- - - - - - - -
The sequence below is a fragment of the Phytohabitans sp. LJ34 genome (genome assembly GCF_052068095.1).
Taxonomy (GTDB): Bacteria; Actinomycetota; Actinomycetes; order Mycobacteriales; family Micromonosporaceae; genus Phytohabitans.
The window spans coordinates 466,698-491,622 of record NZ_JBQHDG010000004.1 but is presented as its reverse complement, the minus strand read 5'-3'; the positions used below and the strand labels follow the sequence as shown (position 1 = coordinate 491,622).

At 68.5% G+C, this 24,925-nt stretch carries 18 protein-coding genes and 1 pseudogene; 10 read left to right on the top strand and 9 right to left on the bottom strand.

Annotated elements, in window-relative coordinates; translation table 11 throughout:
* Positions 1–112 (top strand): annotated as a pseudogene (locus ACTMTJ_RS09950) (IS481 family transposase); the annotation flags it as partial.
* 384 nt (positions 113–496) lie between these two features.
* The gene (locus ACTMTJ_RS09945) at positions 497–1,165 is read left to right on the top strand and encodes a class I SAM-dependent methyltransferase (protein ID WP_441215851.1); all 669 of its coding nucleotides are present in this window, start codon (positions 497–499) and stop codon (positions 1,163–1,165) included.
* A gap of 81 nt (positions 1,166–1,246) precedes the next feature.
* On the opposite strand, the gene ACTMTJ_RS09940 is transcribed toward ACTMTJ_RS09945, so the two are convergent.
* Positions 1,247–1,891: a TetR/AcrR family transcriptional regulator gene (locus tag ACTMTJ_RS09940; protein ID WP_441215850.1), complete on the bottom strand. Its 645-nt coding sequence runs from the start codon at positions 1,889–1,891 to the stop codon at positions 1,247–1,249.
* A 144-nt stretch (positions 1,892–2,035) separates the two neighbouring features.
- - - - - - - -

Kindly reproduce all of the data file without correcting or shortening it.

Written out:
The sequence below is a fragment of the Phytohabitans sp. LJ34 genome (genome assembly GCF_052068095.1).
Taxonomy (GTDB): Bacteria; Actinomycetota; Actinomycetes; order Mycobacteriales; family Micromonosporaceae; genus Phytohabitans.
The window spans coordinates 466,698-491,622 of record NZ_JBQHDG010000004.1 but is presented as its reverse complement, the minus strand read 5'-3'; the positions used below and the strand labels follow the sequence as shown (position 1 = coordinate 491,622).

At 68.5% G+C, this 24,925-nt stretch carries 18 protein-coding genes and 1 pseudogene; 10 read left to right on the top strand and 9 right to left on the bottom strand.

Annotated elements, in window-relative coordinates; translation table 11 throughout:
* Positions 1–112 (top strand): annotated as a pseudogene (locus ACTMTJ_RS09950) (IS481 family transposase); the annotation flags it as partial.
* 384 nt (positions 113–496) lie between these two features.
* The gene (locus ACTMTJ_RS09945) at positions 497–1,165 is read left to right on the top strand and encodes a class I SAM-dependent methyltransferase (protein ID WP_441215851.1); all 669 of its coding nucleotides are present in this window, start codon (positions 497–499) and stop codon (positions 1,163–1,165) included.
* A gap of 81 nt (positions 1,166–1,246) precedes the next feature.
* On the opposite strand, the gene ACTMTJ_RS09940 is transcribed toward ACTMTJ_RS09945, so the two are convergent.
* Positions 1,247–1,891: a TetR/AcrR family transcriptional regulator gene (locus tag ACTMTJ_RS09940; protein ID WP_441215850.1), complete on the bottom strand. Its 645-nt coding sequence runs from the start codon at positions 1,889–1,891 to the stop codon at positions 1,247–1,249.
* A 144-nt stretch (positions 1,892–2,035) separates the two neighbouring features.